Plants placed in the holes establish a hanging network of roots and rhizomes that help filter pollutants. The islands can function in any water depth, and are usually planted with native species – cardinal flower, irises, sedges and grasses – that can also be enjoyed in home gardens.

“Since we began the study in late April this year, we have noted other functions of the floating wetlands,” says William and Mary professor Randy Chambers.

Snakes, frogs and turtles used the wetland in addition to birds.

“Both great blue herons and little green herons have been attracted to and land on the floating treatment wetland to feed,” Chambers said. “We also observed a red-tailed hawk catching a water snake in the wetland; hummingbirds frequent the cardinal flowers.”

A stormwater pond known on campus as “Grim Dell” due to its dismal appearance, now attracts people who watch and take pictures of wildlife attracted to the floating island.

W&M student Katherine Thomas, in charge of monitoring water quality in the pond, applauds the project because no independent research has been done on these floating wetlands. She feels the entire country can benefit from what’s been tested locally.

“Since these stormwater ponds are all over the country, it would be ideal if we could use floating wetlands for habitats, aesthetics and water quality improvement,” she said. “Overall, we would just like to make something more useful out of these human-created stormwater ponds.”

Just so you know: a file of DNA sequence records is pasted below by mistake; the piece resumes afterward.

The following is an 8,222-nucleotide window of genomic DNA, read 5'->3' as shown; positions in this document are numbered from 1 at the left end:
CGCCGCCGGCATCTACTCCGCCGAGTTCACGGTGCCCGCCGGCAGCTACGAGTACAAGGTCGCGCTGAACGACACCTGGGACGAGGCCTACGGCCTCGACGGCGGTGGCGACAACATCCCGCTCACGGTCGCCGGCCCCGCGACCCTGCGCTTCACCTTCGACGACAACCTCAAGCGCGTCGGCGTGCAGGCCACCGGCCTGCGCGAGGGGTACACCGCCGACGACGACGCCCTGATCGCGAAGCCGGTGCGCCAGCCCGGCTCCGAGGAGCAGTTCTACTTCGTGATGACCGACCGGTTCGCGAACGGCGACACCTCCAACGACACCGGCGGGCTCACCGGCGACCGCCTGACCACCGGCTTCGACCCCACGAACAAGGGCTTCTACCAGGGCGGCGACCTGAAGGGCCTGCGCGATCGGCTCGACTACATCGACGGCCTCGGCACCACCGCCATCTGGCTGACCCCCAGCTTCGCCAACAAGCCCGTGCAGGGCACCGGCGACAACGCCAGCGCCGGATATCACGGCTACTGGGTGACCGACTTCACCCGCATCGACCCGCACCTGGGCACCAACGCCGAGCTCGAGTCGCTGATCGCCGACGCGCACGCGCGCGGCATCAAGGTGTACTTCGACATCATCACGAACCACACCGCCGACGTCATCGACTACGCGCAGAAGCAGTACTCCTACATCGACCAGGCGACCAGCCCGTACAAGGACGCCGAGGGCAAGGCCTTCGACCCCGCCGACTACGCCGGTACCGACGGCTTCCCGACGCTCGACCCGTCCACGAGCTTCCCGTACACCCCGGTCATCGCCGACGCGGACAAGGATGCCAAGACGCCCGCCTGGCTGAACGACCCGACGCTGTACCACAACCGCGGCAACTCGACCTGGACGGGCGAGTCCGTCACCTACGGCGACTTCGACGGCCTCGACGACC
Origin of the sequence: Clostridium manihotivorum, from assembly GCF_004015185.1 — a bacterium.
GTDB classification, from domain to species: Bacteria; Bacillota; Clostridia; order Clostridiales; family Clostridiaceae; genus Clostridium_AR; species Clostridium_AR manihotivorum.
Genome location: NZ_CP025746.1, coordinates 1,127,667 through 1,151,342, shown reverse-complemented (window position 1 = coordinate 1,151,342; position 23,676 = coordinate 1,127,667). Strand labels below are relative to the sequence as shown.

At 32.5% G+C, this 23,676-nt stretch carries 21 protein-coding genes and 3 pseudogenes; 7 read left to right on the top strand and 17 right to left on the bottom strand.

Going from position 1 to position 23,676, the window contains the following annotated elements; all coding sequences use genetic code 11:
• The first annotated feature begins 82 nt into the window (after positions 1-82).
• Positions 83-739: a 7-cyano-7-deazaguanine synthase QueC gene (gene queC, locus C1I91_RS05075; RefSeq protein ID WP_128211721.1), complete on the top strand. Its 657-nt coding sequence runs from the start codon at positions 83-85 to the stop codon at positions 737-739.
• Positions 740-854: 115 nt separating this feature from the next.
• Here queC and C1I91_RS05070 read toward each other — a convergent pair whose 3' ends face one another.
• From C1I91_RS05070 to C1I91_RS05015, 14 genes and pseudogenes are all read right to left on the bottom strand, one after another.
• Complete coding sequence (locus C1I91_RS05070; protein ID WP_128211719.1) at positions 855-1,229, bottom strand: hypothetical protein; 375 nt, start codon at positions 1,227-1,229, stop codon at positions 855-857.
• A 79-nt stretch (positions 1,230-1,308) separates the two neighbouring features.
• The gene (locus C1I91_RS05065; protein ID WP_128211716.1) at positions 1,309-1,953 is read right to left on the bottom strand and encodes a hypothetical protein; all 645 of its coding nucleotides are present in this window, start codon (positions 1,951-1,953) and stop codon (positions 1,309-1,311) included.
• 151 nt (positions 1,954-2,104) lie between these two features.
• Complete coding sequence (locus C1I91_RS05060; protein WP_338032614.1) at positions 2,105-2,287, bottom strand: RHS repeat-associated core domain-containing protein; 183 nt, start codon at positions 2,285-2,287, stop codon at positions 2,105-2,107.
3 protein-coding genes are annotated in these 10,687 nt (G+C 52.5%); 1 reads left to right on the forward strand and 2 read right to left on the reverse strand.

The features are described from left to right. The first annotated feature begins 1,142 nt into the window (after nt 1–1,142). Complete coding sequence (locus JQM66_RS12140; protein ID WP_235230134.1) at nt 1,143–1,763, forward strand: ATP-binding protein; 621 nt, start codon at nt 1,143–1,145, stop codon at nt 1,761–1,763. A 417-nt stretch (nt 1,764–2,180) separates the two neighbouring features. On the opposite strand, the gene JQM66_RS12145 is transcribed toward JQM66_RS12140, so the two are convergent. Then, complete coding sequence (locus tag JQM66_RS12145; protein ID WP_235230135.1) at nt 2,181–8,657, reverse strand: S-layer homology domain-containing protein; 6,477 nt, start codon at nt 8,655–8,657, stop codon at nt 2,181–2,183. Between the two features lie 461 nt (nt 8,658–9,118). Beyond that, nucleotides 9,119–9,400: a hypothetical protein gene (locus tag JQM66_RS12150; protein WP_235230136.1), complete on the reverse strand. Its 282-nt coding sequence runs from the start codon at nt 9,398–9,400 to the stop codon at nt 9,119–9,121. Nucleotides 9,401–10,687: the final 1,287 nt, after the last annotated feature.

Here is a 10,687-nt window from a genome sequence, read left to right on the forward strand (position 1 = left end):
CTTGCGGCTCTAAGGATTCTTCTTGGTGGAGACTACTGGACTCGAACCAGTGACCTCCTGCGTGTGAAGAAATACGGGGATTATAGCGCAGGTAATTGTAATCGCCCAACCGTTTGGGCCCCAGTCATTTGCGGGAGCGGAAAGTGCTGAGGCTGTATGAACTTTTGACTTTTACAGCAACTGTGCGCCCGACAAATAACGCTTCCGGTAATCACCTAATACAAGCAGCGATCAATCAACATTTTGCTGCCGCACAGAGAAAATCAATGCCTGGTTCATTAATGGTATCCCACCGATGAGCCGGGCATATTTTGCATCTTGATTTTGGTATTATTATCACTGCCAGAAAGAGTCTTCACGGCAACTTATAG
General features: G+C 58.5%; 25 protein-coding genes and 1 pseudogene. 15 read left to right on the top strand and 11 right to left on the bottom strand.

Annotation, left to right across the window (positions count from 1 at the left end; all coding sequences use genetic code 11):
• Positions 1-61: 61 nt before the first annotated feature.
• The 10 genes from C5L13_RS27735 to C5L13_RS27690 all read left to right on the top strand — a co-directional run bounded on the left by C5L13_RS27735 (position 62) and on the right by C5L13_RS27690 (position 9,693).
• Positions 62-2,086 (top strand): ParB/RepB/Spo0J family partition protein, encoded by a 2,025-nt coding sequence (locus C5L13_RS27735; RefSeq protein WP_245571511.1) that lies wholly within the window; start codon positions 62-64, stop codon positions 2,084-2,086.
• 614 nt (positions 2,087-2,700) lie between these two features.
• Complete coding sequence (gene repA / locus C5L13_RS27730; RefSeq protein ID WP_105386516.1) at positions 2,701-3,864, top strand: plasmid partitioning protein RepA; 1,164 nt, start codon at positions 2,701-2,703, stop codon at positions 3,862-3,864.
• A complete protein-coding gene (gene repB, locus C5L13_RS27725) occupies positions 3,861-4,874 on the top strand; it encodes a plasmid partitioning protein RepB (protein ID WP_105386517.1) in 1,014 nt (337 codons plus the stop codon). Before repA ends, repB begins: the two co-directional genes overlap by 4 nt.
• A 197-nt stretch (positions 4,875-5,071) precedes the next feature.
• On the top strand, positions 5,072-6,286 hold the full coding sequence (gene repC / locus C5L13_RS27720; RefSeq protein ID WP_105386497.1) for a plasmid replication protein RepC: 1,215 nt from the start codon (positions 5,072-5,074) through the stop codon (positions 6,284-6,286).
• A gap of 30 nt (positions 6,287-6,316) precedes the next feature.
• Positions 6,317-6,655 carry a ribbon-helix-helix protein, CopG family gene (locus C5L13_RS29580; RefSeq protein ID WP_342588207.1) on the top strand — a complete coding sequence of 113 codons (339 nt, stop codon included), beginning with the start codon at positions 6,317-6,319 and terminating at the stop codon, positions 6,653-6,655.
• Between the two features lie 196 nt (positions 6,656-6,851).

Two islands totalling 736 square feet also were installed on the Elizabeth River. Within 24 hours, a mallard built a nest and laid an egg among the hibiscus, lizard’s tail, bulrush, cattail and sweet flag, according to project leaders.

An 80-square-foot island was installed at Kinder Morgan Elizabeth River Terminals, and a smaller one was put in a homeowner’s backyard pond in April.

For information on BioHavens in South Africa, please contact DH Environmental Consulting at

Beware of imitations!

World’s biggest floating island is in the water!

17 August 2012

Assembly of the world’s largest floating island nears completion in Lake Rotorua

The world’s biggest BioHaven floating, all 5100 square meters of it, is getting ready to move into Lake Rotorua on New Zealand’s north island.  The island is intended to soak up nutrients from agricultural runoff.  Don’t you wish your lake had one?